However, she cut at least three different versions of the
hit version.  There was the one she did for the movie,
the first version she cut with Ray Ellis, and the one
that got released, which, according to what Joe Sherman
told me, was revamped quite a bit.

Don Charles


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Message: 6
   Date: Tue, 12 Mar 2002 00:58:44 -0000
   From: "Robin Wills" 
Subject: PF Sloan

Hi

It was a great pleasure to finally meet Phil when he was
over in London. We talked a lot about his new stuff. He
is a driven man and still really passionate about music.
He now talks about making music more akin to symphonies
with movements and all. He somehow reminded me of Joe
Pesci though...Then again Dave Davies reminds me of
Harvey Keitel in The Bad Lieutenant!

All the best
Robin


-------------------[ archived by Spectropop ]-------------------


Message: 7
   Date: Mon, 11 Mar 2002 21:50:25 -0500
   From: "Jeff Lemlich" 
Subject: Re:  Tony Romeo

Mark Frumento  wrote:

> I'm sure he had songs scattered all over the place but
> is their anyone else who benefited from this many high
> quality songs by him?

Didn't Tony also write the Brooklyn Bridge two-sider,
"Welcome Me Love" and "Blessed Is The Rain"?

Tony did a pretty remarkable solo single on Columbia, "My
Old Gin Buddy And Me". So what if he couldn't sing a lick?
The production on this thing (by Van McCoy) is amazing...
and his Bill Murray type voice just adds to the
brilliance. There's even a "circus"/calliope type break
that would make Gary Usher proud.

Jeff Lemlich


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Message: 8
   Date: Mon, 11 Mar 2002 21:39:21 -0800
   From: Vincent Degiorgio 
Subject: Re: Electric sitars

On Monday, March 11, 2002, at 02:27 AM, Richard Williams wrote:

> It's interesting to speculate that the electric sitars on
> the Delfonics, Stylistics and Corner Boys tracks were
> actually the same instrument, since Thom Bell arranged all
> three. And where, someone please tell me, is he today?
>
> For more specialised tastes, can anyone think of another
> pop single to feature the koto, apart from the
> Association's "Pandora's Golen Heebie Jeebies"?
>
> Richard Williams

My hero Mr. Bell was last living in Seattle and/or Hawaii.
The man was simply the best music maker and he and Linda
Creed were one of the best teams ever. Brian Chin, who is
a great writer living in NY interviewed him a few years
back. I offered to pay to be on the line...he refused.

Sorry, I'm useless where it comes to Koto's except for
the Italo disco band from the 80's

Vincent Degiorgio


-------------------[ archived by Spectropop ]-------------------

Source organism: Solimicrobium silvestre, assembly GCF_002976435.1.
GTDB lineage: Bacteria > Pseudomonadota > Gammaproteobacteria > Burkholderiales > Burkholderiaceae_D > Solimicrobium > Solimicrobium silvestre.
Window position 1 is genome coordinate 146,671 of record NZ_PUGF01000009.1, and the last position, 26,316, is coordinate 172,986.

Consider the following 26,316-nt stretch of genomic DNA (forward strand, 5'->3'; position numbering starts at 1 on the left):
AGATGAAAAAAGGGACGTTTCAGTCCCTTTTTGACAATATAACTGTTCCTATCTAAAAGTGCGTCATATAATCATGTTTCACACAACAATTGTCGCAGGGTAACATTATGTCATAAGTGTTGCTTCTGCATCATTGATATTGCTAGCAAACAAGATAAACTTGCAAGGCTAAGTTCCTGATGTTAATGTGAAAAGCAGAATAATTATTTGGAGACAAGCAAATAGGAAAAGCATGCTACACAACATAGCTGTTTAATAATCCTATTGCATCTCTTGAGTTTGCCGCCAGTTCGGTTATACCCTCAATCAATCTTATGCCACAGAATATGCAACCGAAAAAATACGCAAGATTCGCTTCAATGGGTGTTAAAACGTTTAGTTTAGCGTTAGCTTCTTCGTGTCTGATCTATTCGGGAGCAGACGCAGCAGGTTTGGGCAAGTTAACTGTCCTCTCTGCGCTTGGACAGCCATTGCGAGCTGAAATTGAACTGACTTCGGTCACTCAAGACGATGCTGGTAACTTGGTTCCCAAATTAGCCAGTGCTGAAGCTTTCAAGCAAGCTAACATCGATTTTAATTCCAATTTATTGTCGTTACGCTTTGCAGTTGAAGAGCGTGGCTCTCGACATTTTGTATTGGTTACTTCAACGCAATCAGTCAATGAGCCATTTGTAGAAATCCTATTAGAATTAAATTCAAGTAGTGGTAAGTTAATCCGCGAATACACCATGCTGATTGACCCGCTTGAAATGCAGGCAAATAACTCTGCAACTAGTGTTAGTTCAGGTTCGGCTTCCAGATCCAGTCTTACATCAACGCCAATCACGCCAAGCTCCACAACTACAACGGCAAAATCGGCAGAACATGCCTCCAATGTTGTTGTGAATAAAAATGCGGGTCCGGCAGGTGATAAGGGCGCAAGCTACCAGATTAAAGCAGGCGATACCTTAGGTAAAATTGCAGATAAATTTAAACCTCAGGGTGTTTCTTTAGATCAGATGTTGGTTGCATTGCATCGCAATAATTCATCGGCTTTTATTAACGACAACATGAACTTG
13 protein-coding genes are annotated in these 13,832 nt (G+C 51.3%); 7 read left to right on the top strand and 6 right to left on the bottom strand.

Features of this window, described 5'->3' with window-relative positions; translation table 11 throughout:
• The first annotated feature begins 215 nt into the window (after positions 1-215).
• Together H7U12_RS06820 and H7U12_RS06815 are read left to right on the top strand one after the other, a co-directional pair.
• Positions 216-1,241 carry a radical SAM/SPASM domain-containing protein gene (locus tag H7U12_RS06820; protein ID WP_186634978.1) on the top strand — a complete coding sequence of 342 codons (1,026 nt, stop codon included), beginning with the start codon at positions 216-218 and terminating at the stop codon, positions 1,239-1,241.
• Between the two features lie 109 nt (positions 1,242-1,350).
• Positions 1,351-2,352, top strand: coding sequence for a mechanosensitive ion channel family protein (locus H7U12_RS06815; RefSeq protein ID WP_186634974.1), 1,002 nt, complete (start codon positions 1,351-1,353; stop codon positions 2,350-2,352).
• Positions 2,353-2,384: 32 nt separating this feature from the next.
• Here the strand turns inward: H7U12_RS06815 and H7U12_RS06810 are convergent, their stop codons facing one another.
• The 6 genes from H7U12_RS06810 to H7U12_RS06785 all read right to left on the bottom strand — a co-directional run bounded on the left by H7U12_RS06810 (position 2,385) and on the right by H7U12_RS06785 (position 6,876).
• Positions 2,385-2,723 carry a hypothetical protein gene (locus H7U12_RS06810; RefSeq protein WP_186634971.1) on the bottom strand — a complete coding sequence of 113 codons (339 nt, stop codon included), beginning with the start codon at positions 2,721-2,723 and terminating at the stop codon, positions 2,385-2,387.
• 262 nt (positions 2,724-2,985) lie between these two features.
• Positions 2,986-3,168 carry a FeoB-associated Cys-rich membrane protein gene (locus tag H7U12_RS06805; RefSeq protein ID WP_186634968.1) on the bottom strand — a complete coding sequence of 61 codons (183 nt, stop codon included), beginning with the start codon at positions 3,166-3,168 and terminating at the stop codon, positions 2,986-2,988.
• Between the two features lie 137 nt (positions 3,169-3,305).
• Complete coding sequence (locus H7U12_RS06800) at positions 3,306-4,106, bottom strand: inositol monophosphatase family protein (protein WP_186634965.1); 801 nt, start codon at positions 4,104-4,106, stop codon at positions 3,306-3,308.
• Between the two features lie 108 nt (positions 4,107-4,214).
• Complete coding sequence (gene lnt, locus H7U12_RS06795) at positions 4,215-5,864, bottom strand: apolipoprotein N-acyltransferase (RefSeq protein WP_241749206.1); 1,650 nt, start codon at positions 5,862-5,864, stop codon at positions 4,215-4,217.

Message: 9
   Date: Mon, 11 Mar 2002 23:14:59 -0500
   From: Mark Frumento 
Subject: The Fantastic Story of Mark Wirtz

I know some of my friends from other Yahoo Groups know of
Mark Wirtz but I was wondering how well known he is to
fans of US pop? He's probably most famous for a song
called "Excerpt from a Teenage Opera" sung by Keith West.
Beyond that I think he's done some film work here in the
US.

Anyway, last year RPM Records released a 2 CD
retrospective of Mark Wirtz written, produced and/or
performed material and it is fantastic. The influences
range from the purely English to Spector to Brian Wilson....
sometimes coming off as a little bit of Curt B... as you
could well imagine.

I finally had the chance to listen to the set all the way
through and it's packed with great pop songs, groovy go
go material and tons of fun stuff. I highly recommend it.
At only $14 it's a great pop bargain.

Curious who else out there knows Mr Wirtz's work?


-------------------[ archived by Spectropop ]-------------------


Message: 10
   Date: Mon, 11 Mar 2002 16:59:00 +1000
   From: Lindsay Martin 
Subject: Re: Tony Romeo ("Oh Boy")

Mark Frumento wrote:

>how great Tony Romeo's songs are. 

Tony Romeo wrote a wonderful song called "Oh Boy",
released in '74 by Diana Trask. She was an expatriate
Australian who worked - if I recall correctly - in the
"country" scene in Nashville (for all I know, she might
still).  

"Oh Boy" always impressed me as one of those pop songs
that is full of ideas: it has multiple hooks, heaps of
variety packed into it. 

It was a hit in Australia in '75: No.3 in her home town,
Melbourne, and No.4 in Sydney, but may not be as well
known in the U.S. where it was recorded..

Great, indeed, Mark!

Lindsay


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Message: 11
   Date: Mon, 11 Mar 2002 23:28:12 -0000
   From: Doug 
Subject: Merseybeats

 George Harrison quoted a line from "Sorrow" (their
biggest hit, released under the name The Merseys) in
"It's All Too Much."  I don't think anybody's mentioned
this yet.

Doug


-------------------[ archived by Spectropop ]-------------------


Message: 12
   Date: Mon, 11 Mar 2002 15:32:35 +1030
   From: "Norman" 
Subject: Re: Merseybeats /Escorts

Ken and Mark refer to "From Head to Toe" (Smokey
Robinson song) a hit for Chris Clark but alas not 
for The Escorts (1966).

apparently Paddy Chambers (from The Big Three) had
joined them by the time this record came out.  And. of
course Paul McCartney played tamborine on the song (very
desirable at the time I suppose).

The best gear to come from the Escorts was in 1964,
including their rendition of Dizzy Miss Lizzy.

Norman


-------------------[ archived by Spectropop ]-------------------


Message: 13
   Date: Mon, 11 Mar 2002 00:20:44 -0500
   From: "Javed Jafri" 
Subject: Lothar and the Hand People

> I have both Lothar and the Hand People albums (actually, I